We all get our buttons pushed. Someone cuts us off in traffic. Our child throws a tantrum in the check-out line. Our spouse makes a critical comment about the dinner we spent a long time preparing. Rather than responding to these events in a calm and reasonable way, we may react in a way that suggests our higher brains have been “hi-jacked.” Each of us has our individual buttons or triggers, but when they are pushed the results are usually not pretty. (My children will happily tell you about the time I threw cold water at one of them when I “lost it.”)
The area of the brain responsible for this hi-jacking is part of the more “primitive” or “reptilian” brain. It was the first part of the brain to develop evolutionarily, and is responsible for scanning the environment to determine whether we are safe or in danger. The amygdalae, a pair of small almond shaped areas in the brain, help put our body on high alert when any threat is detected, and do so in a split second before we even have time to think about it. They send a message to the rest of the brain to run, fight, or freeze. This is helpful if we suddenly encounter a saber-tooth tiger, or need to move quickly to avoid a speeding car, but if the threat is emotional, the fight, flight, or freeze reaction is usually NOT the desired response.
The part of the brain I lost when I “lost it” is the prefrontal cortex: the more highly evolved part of the brain behind the forehead that is responsible for rational and reasonable thinking and impulse control. Even though I had no intention of throwing water at my child, when I became upset I went into the “fight or flight” mode. Thankfully the higher part of my brain regained control fairly quickly, and I apologized. We later laughed about my reaction, and my children now put me in “time out” when I seem to be close to the “water throwing” state.
Neuroscience is showing us how we can learn to calm our own fight or flight reactions when they are not in our best interest, and thus become our own “amygdala whisperers.” When we calm our own reptilian brains, we are also more able to be “amygdala whisperers” for our children, partners, or patients.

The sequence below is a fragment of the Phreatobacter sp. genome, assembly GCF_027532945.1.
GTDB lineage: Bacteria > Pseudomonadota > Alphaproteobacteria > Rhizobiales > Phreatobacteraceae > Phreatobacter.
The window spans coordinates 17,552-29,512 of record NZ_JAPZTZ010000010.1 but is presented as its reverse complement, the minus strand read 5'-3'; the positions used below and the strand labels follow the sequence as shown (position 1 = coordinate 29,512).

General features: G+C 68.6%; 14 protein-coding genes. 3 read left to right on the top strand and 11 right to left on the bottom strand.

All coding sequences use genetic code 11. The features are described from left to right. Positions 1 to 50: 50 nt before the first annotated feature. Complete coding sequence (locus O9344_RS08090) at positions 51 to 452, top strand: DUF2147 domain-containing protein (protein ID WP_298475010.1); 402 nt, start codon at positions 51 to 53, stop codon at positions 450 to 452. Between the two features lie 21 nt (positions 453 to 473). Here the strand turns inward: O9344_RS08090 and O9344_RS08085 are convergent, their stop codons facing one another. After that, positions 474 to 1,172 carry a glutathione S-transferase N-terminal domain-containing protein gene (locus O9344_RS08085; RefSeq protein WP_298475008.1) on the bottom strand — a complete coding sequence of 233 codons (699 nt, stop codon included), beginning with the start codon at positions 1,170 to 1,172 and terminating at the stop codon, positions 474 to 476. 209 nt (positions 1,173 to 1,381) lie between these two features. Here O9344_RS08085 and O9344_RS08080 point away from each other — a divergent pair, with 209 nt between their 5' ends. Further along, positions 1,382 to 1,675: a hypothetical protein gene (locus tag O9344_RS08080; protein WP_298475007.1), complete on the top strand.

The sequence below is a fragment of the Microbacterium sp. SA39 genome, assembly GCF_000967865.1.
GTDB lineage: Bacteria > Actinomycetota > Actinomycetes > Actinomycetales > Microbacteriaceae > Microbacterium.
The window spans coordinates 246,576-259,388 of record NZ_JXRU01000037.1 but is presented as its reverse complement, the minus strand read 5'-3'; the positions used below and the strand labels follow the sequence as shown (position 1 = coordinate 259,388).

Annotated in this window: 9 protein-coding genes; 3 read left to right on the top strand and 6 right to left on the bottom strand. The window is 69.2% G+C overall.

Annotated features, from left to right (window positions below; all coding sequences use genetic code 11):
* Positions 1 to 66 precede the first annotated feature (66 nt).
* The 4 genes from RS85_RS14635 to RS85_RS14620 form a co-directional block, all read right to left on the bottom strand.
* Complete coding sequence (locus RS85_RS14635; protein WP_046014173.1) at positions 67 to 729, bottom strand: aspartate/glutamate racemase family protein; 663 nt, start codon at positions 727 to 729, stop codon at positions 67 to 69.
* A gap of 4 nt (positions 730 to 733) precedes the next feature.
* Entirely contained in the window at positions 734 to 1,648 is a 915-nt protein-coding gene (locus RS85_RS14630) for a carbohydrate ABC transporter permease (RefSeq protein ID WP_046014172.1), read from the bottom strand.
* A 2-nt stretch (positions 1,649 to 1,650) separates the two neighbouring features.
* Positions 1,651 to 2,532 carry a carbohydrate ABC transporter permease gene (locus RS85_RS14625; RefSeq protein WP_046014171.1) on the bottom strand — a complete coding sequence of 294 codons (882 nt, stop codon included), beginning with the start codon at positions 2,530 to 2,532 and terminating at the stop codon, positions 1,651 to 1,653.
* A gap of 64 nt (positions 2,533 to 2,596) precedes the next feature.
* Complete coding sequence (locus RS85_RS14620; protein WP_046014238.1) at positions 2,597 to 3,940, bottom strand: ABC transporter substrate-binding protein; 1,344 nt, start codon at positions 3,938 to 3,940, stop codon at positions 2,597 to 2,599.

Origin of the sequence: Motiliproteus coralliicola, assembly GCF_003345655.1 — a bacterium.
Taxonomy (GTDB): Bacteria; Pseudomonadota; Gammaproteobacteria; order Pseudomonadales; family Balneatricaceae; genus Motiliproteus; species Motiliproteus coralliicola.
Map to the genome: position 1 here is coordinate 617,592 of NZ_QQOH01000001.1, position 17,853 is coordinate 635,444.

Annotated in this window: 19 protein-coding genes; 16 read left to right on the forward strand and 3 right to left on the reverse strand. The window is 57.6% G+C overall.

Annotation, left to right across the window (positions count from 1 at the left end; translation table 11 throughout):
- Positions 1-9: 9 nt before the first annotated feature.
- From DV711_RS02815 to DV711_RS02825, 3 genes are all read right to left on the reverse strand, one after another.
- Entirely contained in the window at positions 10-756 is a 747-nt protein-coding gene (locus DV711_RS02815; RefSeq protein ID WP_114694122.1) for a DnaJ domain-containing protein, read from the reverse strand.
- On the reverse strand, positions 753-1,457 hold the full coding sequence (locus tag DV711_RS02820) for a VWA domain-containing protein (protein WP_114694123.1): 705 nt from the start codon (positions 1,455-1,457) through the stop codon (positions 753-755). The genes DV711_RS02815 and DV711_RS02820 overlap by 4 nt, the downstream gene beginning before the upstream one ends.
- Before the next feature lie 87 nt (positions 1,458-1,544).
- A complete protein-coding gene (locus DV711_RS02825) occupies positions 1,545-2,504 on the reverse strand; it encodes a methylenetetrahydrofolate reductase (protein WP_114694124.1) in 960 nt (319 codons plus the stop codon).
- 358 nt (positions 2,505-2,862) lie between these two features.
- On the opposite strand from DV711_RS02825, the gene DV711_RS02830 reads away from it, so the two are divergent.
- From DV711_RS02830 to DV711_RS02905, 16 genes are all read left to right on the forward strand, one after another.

1) The first step is to become more aware of your individual “buttons.” What is most likely to cause you to “lose it?’ What circumstances predispose you to these reactions? (Fatigue, hunger, and stress are common predisposing conditions.)
2) When you recognize you are being triggered, BREATHE. Slow, deep breathing helps activate the parasympathetic branch of the nervous system, which acts as an antidote for the fight or flight reaction of the sympathetic nervous system. This causes your heart rate to slow down and gets the prefrontal cortex back on-line.
3) Notice the sensations in your body. You may become aware of a tightening in your chest or abdomen, teeth clenching, or muscles tightening. As you breathe, try to relax these areas. Mentally naming the sensations or emotions you are experiencing helps to calm yourself.
4) Mindfulness practices such as meditation or yoga have been shown to strengthen the connections between the prefrontal cortex and the amygdala, and can help keep our “higher brain” in control. Brain scans have even determined that certain parts of the brain involved with integrating these areas increase in size with meditation and mindfulness.
5) Oxytocin, the “cuddle and bonding hormone”, can help calm the amygdala. Oxytocin can be increased in the midst of a tense interaction by putting your hand over your heart, a hug, or even holding a pet. (You may not feel like hugging the individual who is triggering the fight or flight reaction at that moment, but putting a hand over your heart and taking a few deep breaths might help you calm down enough to respond in a more thoughtful way.)
Just as it takes time and practice to build muscles when you begin an exercise routine, developing the ability to calm your amygdala takes practice. Paying more attention to the patterns of the “button pushing” moments in your life is a good first step on the path to being your own “amygdala whisperer.” Taming the primitive part of the brain can be vital to good communication and healthy relationships.